Recent news from the Center for Civic Media

Recent news from the Center for Civic Media

Communications Forum featuring NPR's Juan Williams: "Race, Politics, and American Media"

The election of an African-American president in November 2008 has been hailed as a transforming event. But has Obama's ascension transformed anything? Many people's answer to that question changed this summer when a famous Harvard professor was arrested at his home in Cambridge. Are the harsh realities of race and class in the U.S. clearer now or murkier, following the media tsunami of Gatesgate? And has this polarizing event given greater visibility to racial minorities in the media's coverage of politics? How are race issues and racial politics covered in our national media, and what are the implications of the demise of major city newspapers for the coverage of race and politics?

Juan Williams of NPR and Fox News discussed these and related questions in a candid conversation with Phillip Thompson, associate professor of urban politics in the Department of Urban Studies and Planning at MIT, and David Thorburn, Professor of Literature and Director of the MIT Communications Forum. This forum is the first of two this term in our ongoing civic media series, a collaboration of the Communications Forum and the Media Lab's Center for Future Civic Media.

An audio version is also available via the CMS Colloquium Podcast in the iTunes Store.

Rick's Startup Whiteboard #2: You Need Partners, Not Employees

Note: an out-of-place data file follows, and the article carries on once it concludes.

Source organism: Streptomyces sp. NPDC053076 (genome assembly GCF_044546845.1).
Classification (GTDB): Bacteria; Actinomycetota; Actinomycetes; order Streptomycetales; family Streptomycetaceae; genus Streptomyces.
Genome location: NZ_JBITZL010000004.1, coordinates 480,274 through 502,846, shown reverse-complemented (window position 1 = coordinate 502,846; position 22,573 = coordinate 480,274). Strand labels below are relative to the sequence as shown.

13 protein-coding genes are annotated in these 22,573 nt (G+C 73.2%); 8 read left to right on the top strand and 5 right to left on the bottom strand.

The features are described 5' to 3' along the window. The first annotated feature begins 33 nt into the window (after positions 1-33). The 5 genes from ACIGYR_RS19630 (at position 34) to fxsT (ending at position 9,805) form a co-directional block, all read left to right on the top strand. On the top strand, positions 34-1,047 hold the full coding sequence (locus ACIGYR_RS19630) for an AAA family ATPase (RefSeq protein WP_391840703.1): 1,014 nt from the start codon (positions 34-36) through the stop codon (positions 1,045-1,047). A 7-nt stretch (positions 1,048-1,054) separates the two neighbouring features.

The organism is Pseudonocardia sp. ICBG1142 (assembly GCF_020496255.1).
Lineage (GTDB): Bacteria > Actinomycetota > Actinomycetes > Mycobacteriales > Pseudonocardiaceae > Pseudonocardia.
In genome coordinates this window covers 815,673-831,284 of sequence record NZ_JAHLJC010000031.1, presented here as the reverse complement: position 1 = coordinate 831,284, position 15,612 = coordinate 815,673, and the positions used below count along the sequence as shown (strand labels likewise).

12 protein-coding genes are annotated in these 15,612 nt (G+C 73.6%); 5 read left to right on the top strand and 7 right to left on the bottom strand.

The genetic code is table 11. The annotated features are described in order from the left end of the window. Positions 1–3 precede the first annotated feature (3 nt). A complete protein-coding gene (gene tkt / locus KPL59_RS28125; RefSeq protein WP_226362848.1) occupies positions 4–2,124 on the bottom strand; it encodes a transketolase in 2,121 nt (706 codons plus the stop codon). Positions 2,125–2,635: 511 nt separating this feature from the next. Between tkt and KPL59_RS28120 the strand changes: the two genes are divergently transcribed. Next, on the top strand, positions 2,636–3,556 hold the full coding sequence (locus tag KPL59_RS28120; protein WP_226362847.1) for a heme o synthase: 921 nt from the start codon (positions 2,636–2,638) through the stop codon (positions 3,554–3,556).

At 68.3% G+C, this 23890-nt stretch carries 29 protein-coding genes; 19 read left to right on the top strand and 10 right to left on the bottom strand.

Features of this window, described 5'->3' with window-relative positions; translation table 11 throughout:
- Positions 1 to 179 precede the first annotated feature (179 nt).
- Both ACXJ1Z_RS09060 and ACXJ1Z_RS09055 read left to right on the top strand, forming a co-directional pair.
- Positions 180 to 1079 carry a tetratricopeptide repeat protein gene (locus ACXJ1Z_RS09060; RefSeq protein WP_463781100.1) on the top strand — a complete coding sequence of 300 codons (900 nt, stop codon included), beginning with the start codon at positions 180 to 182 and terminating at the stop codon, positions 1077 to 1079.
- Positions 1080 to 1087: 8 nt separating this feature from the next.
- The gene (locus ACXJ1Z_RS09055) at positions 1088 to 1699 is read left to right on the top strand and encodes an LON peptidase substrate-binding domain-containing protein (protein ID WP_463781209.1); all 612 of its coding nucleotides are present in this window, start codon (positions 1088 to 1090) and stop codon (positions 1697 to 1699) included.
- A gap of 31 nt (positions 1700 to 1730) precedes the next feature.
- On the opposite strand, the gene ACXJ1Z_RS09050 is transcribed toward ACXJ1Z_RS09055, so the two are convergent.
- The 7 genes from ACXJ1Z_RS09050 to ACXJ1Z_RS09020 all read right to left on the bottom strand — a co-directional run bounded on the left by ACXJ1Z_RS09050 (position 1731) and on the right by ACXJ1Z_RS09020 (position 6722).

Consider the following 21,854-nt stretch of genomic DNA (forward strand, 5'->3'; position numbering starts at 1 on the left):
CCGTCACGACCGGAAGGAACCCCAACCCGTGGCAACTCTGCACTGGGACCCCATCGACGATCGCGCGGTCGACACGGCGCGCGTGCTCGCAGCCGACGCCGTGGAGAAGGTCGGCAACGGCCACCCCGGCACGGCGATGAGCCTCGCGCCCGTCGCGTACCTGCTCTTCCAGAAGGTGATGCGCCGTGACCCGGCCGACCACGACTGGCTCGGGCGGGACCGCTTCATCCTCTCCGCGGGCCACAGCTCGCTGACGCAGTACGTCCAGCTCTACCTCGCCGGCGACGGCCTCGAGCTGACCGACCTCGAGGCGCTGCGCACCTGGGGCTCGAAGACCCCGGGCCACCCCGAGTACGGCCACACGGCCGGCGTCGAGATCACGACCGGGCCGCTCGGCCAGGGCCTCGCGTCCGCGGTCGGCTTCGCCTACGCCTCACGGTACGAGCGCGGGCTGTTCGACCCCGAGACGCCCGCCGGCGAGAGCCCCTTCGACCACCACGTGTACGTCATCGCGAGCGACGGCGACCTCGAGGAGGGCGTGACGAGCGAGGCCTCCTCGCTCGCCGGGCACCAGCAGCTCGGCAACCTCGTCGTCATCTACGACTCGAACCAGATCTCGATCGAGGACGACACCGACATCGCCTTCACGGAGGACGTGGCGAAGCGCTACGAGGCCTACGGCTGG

Welcome to Episode #2 of Rick's Startup Whiteboard (the video is at http://techtv.mit.edu/videos/4106-ricks-startup-whiteboard-episode-2-ear... if it's not showing up above). This one focuses on the importance of working with partners -- not employees, not contractors -- when you're the pony-diving stage of a startup project, still trying to figure out the key pieces of the puzzle (see episode #1 on pony diving).

Iranian Government’s version of “privatization”


A few days ago the Iranian government completed the process of “privatizing” the Iranian national telecommunications company.

Sounds great right? Less state control, more public sector involvement, free market and all that jazz.

However, a closer looks shows that the majority stake (50% + 1 share), purchased for $7.8 billion, were bought by a consortium that is directly connected to Iran’s Revolutionary Guard. Out of the 3 groups contending, one was disqualified by the government for not having the necessary security credentials (read: probably not affiliated with the Guard).

If you are not that familiar with the Guard, here’s some background: The Revolutionary Guard, or in its full name, “Army of the Guardians of the Islamic Revolution”, was founded right after the revolution in 1979 as an independent force loyal to Khomeini, but later became a full military force alongside the regular army.
Here’s what AP describes in their article (link below):

Newsfail: No major newspapers able or willing to cover catastrophic floods in Atlanta

With the exception of the beleaguered Atlanta Journal-Constitution, no major papers are covering the flooding currently ravaging Atlanta, Georgia. I only know about it because my mother and step-father live there---they're fine, but my mother nearly couldn't get home last night because of so many downed trees, washed-out roads, and police barricades. My step-father, being ex-Special Forces, was ridiculously well-prepared (hurricane lamps, a universal charger for multiple cell phones that hooks up to his car's cigarette lighter), but their neighbors aren't so lucky: good friends of theirs have seen their house so damaged that they expect to live in a hotel for months.

Pages

Subscribe to Front page feed